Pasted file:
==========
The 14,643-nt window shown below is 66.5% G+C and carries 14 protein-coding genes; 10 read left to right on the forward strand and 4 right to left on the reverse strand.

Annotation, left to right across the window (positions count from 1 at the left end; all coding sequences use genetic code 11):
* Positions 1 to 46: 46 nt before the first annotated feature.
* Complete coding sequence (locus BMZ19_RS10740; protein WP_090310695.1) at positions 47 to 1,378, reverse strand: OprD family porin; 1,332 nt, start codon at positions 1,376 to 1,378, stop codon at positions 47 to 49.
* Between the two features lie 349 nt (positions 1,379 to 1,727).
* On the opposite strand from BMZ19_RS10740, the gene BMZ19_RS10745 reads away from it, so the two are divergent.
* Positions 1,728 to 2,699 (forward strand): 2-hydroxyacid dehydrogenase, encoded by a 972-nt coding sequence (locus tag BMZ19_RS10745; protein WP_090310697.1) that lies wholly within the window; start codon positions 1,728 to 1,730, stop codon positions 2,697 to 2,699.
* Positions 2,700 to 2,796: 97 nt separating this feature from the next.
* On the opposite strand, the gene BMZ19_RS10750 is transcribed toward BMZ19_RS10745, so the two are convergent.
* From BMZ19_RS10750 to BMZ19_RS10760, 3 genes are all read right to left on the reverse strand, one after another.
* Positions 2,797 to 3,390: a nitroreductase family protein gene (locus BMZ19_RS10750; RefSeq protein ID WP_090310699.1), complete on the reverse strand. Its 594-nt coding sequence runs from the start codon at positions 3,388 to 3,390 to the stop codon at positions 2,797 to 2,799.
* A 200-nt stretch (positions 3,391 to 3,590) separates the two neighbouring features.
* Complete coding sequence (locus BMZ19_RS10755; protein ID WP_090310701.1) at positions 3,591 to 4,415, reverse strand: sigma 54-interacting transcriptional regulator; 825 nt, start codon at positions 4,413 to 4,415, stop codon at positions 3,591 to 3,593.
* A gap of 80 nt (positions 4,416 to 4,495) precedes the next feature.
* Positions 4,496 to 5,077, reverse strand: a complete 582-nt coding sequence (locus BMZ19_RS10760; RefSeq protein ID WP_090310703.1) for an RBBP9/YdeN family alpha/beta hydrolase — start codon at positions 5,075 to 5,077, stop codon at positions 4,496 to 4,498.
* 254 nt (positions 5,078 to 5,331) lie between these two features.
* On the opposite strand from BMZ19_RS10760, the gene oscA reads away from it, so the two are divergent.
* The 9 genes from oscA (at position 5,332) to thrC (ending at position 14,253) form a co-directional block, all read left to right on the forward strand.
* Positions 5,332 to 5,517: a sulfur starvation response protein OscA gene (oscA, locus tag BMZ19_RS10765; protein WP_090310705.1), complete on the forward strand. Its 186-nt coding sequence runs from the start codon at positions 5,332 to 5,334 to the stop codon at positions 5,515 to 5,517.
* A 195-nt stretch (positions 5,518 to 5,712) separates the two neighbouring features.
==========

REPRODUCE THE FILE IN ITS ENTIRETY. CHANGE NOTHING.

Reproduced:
The 14,643-nt window shown below is 66.5% G+C and carries 14 protein-coding genes; 10 read left to right on the forward strand and 4 right to left on the reverse strand.

Annotation, left to right across the window (positions count from 1 at the left end; all coding sequences use genetic code 11):
* Positions 1 to 46: 46 nt before the first annotated feature.
* Complete coding sequence (locus BMZ19_RS10740; protein WP_090310695.1) at positions 47 to 1,378, reverse strand: OprD family porin; 1,332 nt, start codon at positions 1,376 to 1,378, stop codon at positions 47 to 49.
* Between the two features lie 349 nt (positions 1,379 to 1,727).
* On the opposite strand from BMZ19_RS10740, the gene BMZ19_RS10745 reads away from it, so the two are divergent.
* Positions 1,728 to 2,699 (forward strand): 2-hydroxyacid dehydrogenase, encoded by a 972-nt coding sequence (locus tag BMZ19_RS10745; protein WP_090310697.1) that lies wholly within the window; start codon positions 1,728 to 1,730, stop codon positions 2,697 to 2,699.
* Positions 2,700 to 2,796: 97 nt separating this feature from the next.
* On the opposite strand, the gene BMZ19_RS10750 is transcribed toward BMZ19_RS10745, so the two are convergent.
* From BMZ19_RS10750 to BMZ19_RS10760, 3 genes are all read right to left on the reverse strand, one after another.
* Positions 2,797 to 3,390: a nitroreductase family protein gene (locus BMZ19_RS10750; RefSeq protein ID WP_090310699.1), complete on the reverse strand. Its 594-nt coding sequence runs from the start codon at positions 3,388 to 3,390 to the stop codon at positions 2,797 to 2,799.
* A 200-nt stretch (positions 3,391 to 3,590) separates the two neighbouring features.
* Complete coding sequence (locus BMZ19_RS10755; protein ID WP_090310701.1) at positions 3,591 to 4,415, reverse strand: sigma 54-interacting transcriptional regulator; 825 nt, start codon at positions 4,413 to 4,415, stop codon at positions 3,591 to 3,593.
* A gap of 80 nt (positions 4,416 to 4,495) precedes the next feature.
* Positions 4,496 to 5,077, reverse strand: a complete 582-nt coding sequence (locus BMZ19_RS10760; RefSeq protein ID WP_090310703.1) for an RBBP9/YdeN family alpha/beta hydrolase — start codon at positions 5,075 to 5,077, stop codon at positions 4,496 to 4,498.
* 254 nt (positions 5,078 to 5,331) lie between these two features.
* On the opposite strand from BMZ19_RS10760, the gene oscA reads away from it, so the two are divergent.
* The 9 genes from oscA (at position 5,332) to thrC (ending at position 14,253) form a co-directional block, all read left to right on the forward strand.
* Positions 5,332 to 5,517: a sulfur starvation response protein OscA gene (oscA, locus tag BMZ19_RS10765; protein WP_090310705.1), complete on the forward strand. Its 186-nt coding sequence runs from the start codon at positions 5,332 to 5,334 to the stop codon at positions 5,515 to 5,517.
* A 195-nt stretch (positions 5,518 to 5,712) separates the two neighbouring features.